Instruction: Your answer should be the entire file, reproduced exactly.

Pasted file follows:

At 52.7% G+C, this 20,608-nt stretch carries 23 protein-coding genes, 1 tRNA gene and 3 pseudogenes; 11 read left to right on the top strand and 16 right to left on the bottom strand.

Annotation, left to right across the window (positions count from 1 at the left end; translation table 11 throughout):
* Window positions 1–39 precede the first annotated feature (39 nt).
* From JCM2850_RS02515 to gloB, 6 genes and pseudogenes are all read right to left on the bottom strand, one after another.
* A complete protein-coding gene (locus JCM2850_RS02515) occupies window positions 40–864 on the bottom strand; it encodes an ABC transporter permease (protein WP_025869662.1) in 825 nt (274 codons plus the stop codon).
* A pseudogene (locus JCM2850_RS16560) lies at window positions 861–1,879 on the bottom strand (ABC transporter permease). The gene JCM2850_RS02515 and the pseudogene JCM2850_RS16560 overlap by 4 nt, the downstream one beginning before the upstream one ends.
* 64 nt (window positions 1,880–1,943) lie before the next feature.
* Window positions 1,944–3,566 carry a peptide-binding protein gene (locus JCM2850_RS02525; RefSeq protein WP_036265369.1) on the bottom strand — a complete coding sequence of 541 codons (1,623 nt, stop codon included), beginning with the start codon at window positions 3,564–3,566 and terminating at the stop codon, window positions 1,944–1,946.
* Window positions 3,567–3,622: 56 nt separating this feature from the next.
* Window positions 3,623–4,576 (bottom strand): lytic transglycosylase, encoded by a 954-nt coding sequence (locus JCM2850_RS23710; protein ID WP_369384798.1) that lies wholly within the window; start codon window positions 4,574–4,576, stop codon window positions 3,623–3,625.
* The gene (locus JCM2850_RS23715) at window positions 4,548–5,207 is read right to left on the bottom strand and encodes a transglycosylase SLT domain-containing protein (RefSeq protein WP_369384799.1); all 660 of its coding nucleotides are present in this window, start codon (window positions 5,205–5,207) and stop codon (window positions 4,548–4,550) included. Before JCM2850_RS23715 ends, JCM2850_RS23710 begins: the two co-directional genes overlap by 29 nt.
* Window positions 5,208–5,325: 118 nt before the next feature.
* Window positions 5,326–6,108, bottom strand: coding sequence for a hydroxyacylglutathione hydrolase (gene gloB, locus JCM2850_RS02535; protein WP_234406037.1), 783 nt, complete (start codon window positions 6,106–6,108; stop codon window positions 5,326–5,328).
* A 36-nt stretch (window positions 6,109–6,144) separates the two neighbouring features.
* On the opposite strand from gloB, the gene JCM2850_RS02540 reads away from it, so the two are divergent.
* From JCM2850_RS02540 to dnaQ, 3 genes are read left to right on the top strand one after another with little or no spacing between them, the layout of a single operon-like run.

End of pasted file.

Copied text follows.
At 52.7% G+C, this 20,608-nt stretch carries 23 protein-coding genes, 1 tRNA gene and 3 pseudogenes; 11 read left to right on the top strand and 16 right to left on the bottom strand.

Annotation, left to right across the window (positions count from 1 at the left end; translation table 11 throughout):
* Window positions 1–39 precede the first annotated feature (39 nt).
* From JCM2850_RS02515 to gloB, 6 genes and pseudogenes are all read right to left on the bottom strand, one after another.
* A complete protein-coding gene (locus JCM2850_RS02515) occupies window positions 40–864 on the bottom strand; it encodes an ABC transporter permease (protein WP_025869662.1) in 825 nt (274 codons plus the stop codon).
* A pseudogene (locus JCM2850_RS16560) lies at window positions 861–1,879 on the bottom strand (ABC transporter permease). The gene JCM2850_RS02515 and the pseudogene JCM2850_RS16560 overlap by 4 nt, the downstream one beginning before the upstream one ends.
* 64 nt (window positions 1,880–1,943) lie before the next feature.
* Window positions 1,944–3,566 carry a peptide-binding protein gene (locus JCM2850_RS02525; RefSeq protein WP_036265369.1) on the bottom strand — a complete coding sequence of 541 codons (1,623 nt, stop codon included), beginning with the start codon at window positions 3,564–3,566 and terminating at the stop codon, window positions 1,944–1,946.
* Window positions 3,567–3,622: 56 nt separating this feature from the next.
* Window positions 3,623–4,576 (bottom strand): lytic transglycosylase, encoded by a 954-nt coding sequence (locus JCM2850_RS23710; protein ID WP_369384798.1) that lies wholly within the window; start codon window positions 4,574–4,576, stop codon window positions 3,623–3,625.
* The gene (locus JCM2850_RS23715) at window positions 4,548–5,207 is read right to left on the bottom strand and encodes a transglycosylase SLT domain-containing protein (RefSeq protein WP_369384799.1); all 660 of its coding nucleotides are present in this window, start codon (window positions 5,205–5,207) and stop codon (window positions 4,548–4,550) included. Before JCM2850_RS23715 ends, JCM2850_RS23710 begins: the two co-directional genes overlap by 29 nt.
* Window positions 5,208–5,325: 118 nt before the next feature.
* Window positions 5,326–6,108, bottom strand: coding sequence for a hydroxyacylglutathione hydrolase (gene gloB, locus JCM2850_RS02535; protein WP_234406037.1), 783 nt, complete (start codon window positions 6,106–6,108; stop codon window positions 5,326–5,328).
* A 36-nt stretch (window positions 6,109–6,144) separates the two neighbouring features.
* On the opposite strand from gloB, the gene JCM2850_RS02540 reads away from it, so the two are divergent.
* From JCM2850_RS02540 to dnaQ, 3 genes are read left to right on the top strand one after another with little or no spacing between them, the layout of a single operon-like run.